11.0429 toys & non-trivial pursuits

Humanist Discussion Group (humanist@kcl.ac.uk)
Sat, 29 Nov 1997 07:27:55 +0000 (GMT)

Humanist Discussion Group, Vol. 11, No. 429.
Centre for Computing in the Humanities, King's College London

[1] From: Chris Floyd <cfloyd@carmen.murdoch.edu.au> (40)
Subject: Toy promotion

[2] From: Willard McCarty <Willard.McCarty@kcl.ac.uk> (46)
Subject: constraints

Date: Thu, 27 Nov 1997 09:03:48 +0800
From: Chris Floyd <cfloyd@carmen.murdoch.edu.au>
Subject: Toy promotion


When I first scanned your "the trivial and the arcane" post, I picked up a
few key words including: toy; promotion; reading; paper; and tube, so put
that together to think about how I felt about all the must-have crappy toys
flogged in glossy brochures shoved into snail boxes, etc. The conservation
value in not producing all this ephemeral junk that litters $2 shopfront
has to be healthy, though it might need a mathematician figure it out. But,
of course your post was about something else; the promotion of computer
knowledge tools. But the paradigm is similar, where on the one hand the
consideration is of the conservation of material resources, and on the
other intellectual priorities.

Entrepreneurial wisdom is, it's good to make a buck whatever, and look at
the success of the Asian economy because of precisely this kind of
enterprise. Well, actually the Asian economy is looking a bit rough this
morning, with its pollution and dodgy currencies. A lot of this cheap
merchandise circulates money and keeps people in work, even if the more
durable, sensible products are preferable. The same applies in computer
software, where the annual upgrades of packages does not reflect a quantum
leap in development. In other words, the busy work does not add up to much

The material versus intellectual opposition is perennial, as per the
contrast between the waste of physical resources and mind work. Now I am
not an economist, but my impression is that this collective busy work is to
keep people straight, or at least heading in the right direction around the
threadmill. Otherwise, they might think too hard or something.

A model that has been hanging around in such as Douglas Adams and Deep
Blue, is of a godhead computer that will somehow solve all the world ills
if it gets the right parameters. A "humanities computing" approach might be
to match computer grunt with a humanist symbolic system. My poser is, why
can't we design a better economic system from first humanist principles not
market mystification? I admit this is naive. That economics is as "real" as
say Freud's "unconscious".


Dr Chris Floyd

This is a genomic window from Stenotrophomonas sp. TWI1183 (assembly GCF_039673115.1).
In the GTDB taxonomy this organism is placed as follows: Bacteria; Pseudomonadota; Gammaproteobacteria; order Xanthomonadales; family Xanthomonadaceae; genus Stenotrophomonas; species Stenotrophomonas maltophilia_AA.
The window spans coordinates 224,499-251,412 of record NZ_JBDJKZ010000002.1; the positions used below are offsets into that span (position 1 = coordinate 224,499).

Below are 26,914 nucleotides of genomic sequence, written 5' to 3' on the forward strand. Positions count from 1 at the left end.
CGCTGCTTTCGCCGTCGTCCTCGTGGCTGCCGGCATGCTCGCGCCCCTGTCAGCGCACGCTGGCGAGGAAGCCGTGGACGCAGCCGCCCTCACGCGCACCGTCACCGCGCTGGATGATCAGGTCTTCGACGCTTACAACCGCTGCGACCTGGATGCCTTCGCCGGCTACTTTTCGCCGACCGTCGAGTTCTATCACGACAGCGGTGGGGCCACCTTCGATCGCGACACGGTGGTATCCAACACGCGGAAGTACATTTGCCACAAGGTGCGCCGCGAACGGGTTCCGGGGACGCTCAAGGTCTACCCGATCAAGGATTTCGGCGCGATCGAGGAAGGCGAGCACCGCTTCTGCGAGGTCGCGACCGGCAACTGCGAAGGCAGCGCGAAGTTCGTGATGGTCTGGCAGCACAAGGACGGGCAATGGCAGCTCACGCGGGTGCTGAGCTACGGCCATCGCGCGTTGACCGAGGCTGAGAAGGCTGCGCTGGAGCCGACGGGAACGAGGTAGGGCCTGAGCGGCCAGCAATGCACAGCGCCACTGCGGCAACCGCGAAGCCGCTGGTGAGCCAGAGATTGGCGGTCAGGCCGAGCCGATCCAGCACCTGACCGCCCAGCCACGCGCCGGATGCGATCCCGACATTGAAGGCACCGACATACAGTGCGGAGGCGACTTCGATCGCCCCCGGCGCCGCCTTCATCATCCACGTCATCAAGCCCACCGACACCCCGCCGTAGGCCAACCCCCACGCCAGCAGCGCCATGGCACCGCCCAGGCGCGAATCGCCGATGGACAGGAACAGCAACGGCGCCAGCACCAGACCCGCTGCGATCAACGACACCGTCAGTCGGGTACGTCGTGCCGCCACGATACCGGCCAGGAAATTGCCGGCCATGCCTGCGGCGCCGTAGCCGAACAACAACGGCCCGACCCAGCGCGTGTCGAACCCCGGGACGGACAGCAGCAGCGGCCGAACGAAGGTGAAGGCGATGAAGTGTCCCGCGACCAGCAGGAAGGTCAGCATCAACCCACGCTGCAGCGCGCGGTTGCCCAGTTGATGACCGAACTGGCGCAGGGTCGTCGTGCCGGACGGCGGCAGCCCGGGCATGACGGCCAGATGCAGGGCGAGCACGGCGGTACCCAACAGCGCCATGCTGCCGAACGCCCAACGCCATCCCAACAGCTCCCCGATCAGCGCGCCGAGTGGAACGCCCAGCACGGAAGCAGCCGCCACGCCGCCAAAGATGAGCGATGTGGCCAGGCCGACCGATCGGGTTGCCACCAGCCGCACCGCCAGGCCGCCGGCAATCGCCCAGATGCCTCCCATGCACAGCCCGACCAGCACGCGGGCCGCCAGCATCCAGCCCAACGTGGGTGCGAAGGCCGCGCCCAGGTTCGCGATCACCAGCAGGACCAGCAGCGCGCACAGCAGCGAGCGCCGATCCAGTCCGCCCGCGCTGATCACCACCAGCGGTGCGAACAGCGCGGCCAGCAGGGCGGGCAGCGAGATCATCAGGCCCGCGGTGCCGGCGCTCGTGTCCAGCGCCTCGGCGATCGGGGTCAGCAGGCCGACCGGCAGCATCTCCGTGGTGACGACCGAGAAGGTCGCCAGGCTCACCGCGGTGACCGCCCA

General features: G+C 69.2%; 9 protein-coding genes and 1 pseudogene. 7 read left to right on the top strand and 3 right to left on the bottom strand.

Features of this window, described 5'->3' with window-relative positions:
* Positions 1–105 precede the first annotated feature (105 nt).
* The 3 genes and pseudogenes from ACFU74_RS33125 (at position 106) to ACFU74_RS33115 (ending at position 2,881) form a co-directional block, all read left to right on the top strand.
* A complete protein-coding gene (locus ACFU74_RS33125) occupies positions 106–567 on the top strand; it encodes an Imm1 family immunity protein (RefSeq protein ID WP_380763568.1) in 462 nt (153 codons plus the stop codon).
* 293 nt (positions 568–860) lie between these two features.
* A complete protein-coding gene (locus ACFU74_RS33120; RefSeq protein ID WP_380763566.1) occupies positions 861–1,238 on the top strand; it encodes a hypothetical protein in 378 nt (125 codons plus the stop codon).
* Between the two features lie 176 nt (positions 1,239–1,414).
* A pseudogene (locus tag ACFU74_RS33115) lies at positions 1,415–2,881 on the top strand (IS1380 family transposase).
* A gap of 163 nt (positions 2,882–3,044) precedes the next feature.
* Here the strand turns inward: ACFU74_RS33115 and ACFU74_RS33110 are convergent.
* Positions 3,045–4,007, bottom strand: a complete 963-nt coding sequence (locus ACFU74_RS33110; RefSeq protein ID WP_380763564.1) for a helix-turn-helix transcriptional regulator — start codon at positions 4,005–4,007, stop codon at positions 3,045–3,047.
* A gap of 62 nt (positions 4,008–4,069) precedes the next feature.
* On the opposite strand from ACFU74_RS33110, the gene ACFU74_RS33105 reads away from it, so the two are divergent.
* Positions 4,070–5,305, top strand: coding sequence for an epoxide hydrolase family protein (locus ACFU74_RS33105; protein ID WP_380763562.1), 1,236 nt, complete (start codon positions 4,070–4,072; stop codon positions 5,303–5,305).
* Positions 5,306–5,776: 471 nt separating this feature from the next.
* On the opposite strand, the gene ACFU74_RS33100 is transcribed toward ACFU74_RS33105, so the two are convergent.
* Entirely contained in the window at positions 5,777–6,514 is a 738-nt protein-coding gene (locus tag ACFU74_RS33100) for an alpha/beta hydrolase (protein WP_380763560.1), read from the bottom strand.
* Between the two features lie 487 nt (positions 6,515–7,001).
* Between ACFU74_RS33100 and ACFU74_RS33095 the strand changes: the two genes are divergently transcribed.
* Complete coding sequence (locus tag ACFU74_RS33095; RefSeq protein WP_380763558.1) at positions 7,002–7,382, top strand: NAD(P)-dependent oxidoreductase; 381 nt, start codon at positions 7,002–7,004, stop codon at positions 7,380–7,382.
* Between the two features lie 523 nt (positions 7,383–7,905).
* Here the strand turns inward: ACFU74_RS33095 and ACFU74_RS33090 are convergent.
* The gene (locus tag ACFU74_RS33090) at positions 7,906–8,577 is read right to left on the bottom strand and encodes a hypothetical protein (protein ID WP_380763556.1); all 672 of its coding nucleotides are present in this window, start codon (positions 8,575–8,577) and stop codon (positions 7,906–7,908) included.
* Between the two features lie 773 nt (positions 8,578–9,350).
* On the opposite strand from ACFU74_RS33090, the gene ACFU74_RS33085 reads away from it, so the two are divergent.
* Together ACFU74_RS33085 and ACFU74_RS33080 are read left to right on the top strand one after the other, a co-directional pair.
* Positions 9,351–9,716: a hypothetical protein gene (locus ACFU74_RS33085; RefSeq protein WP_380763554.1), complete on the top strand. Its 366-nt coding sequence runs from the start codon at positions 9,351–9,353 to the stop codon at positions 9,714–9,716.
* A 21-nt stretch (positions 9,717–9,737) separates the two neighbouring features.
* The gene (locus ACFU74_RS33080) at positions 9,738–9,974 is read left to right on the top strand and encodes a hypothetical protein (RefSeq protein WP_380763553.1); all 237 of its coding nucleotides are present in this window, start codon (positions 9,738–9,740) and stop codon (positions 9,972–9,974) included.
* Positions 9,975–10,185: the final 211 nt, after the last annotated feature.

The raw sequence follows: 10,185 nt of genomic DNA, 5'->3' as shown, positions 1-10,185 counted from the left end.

Phone: +61 8 9339 0490
Fax: +61 8 9385 7443

Date: Fri, 28 Nov 1997 21:18:19 +0000
From: Willard McCarty <Willard.McCarty@kcl.ac.uk>
Subject: constraints

Gary Shawver, in Humanist 11.425, is surely right when he points to the
pressures that force the junior scholar into writing before the time that he
or she has something to say. Tales from N American graduate students I know
suggest that publishing before completion of the PhD is now a de facto
requirement in order to be considered for an academic job. I'm morally
certain that I don't know the half of it, and certainly part of me doesn't
want to. There's also the problem of the scholarly soul in a semi-scholarly
position whose opportunities to publish are confined to the promotional
description of untried tools. My note was intended in part to provoke
qualifications such as Gary's; doubtless others have been too kind in not
taking me to task for launching an insensitive broadside. Be that as it may,
a real problem remains for our field. I'm raising the question of what we do
about it.

Actually, of course, it's a set of problems, but let me focus on one: the
quality of work specifically identified as "humanities computing". A bit of
a digression first.

Just today, over quite good pasta in a restaurant near my College, a
professor of English with whom I was having lunch said that our
post-graduates really should be trained in the techniques of digital
imaging, e.g. for mss. study. I agreed, of course, and said that this was
part of our humanities computing programme for them. She replied that such
training belonged in the English department, not for example as part of a
humanities computing MA. The two alternatives are not necessarily
contradictory, but I was reminded of the tendency, as aspects of humanities
computing become recognised as properly scholarly, for them to be claimed by
this or that discipline as its own. I still think this tendency is deeply
mistaken. Not that English professors cannot teach digital imaging but that
the loss of the interdisciplinarity inherent in a humanities computing
approach is a serious one.

The rewards are, however, with the departments that have the jobs, so a
gradual absorption of the scholarly into the conventional disciplines should
be no surprise. If this absorption is in fact taking place, then it follows
that the quality of work in our field will decline.

>From my own work and that of some others with which I am familiar, I
conclude that the problem is not an intellectual one at all, rather it is
institutional. What is required to solve it are enlightened administrators,
I would suppose at the level of the dean / head of school or higher, who are
willing to make a substantial long-term investment by creating positions as
secure as they may be. Serious commitment from senior academics who have no
more to gain in status would help a great deal.


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Dr. Willard McCarty, Senior Lecturer, King's College London
voice: +44 (0)171 873 2784 fax: +44 (0)171 873 5801
e-mail: Willard.McCarty@kcl.ac.uk

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